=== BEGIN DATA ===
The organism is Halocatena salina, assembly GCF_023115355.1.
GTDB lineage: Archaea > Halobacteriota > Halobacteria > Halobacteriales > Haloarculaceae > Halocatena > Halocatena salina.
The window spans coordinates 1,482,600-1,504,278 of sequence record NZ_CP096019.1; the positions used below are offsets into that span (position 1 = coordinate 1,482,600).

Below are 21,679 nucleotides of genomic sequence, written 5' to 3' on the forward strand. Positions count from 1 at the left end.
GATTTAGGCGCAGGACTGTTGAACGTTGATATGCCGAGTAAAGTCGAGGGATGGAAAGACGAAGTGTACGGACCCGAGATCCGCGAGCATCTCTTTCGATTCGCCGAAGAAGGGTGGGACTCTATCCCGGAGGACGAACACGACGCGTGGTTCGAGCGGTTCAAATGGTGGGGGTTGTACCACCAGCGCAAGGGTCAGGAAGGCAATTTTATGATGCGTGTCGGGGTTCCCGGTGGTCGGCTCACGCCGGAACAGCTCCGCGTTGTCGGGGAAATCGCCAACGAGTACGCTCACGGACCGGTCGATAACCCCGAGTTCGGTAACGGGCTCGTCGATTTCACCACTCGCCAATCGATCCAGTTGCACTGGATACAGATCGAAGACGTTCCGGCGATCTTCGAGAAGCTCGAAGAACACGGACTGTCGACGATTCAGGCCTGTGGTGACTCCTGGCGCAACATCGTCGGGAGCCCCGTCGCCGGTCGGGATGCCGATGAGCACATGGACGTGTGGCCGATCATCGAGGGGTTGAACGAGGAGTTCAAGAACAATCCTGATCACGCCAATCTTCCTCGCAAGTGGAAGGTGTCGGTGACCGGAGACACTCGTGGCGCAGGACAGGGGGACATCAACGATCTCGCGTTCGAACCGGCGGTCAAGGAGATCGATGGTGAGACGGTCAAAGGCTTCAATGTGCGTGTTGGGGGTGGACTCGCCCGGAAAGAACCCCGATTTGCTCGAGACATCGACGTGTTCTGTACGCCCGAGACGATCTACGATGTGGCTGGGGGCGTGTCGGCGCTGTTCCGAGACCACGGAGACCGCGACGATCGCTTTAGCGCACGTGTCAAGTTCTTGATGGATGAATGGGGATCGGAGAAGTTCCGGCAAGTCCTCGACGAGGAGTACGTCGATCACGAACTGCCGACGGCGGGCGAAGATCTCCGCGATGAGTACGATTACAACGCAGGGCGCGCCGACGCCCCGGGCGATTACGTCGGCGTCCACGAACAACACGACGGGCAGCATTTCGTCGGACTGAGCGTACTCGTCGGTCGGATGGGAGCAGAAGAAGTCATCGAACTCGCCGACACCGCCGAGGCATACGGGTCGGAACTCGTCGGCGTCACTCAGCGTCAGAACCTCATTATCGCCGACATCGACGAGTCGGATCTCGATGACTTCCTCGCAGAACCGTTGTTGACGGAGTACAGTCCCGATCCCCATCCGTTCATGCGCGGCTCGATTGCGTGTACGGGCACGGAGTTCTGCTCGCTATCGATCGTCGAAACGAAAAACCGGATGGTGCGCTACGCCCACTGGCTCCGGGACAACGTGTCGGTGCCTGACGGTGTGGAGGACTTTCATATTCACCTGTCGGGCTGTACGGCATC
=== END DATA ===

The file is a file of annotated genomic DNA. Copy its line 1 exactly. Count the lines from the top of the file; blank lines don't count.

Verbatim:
The organism is Halocatena salina, assembly GCF_023115355.1.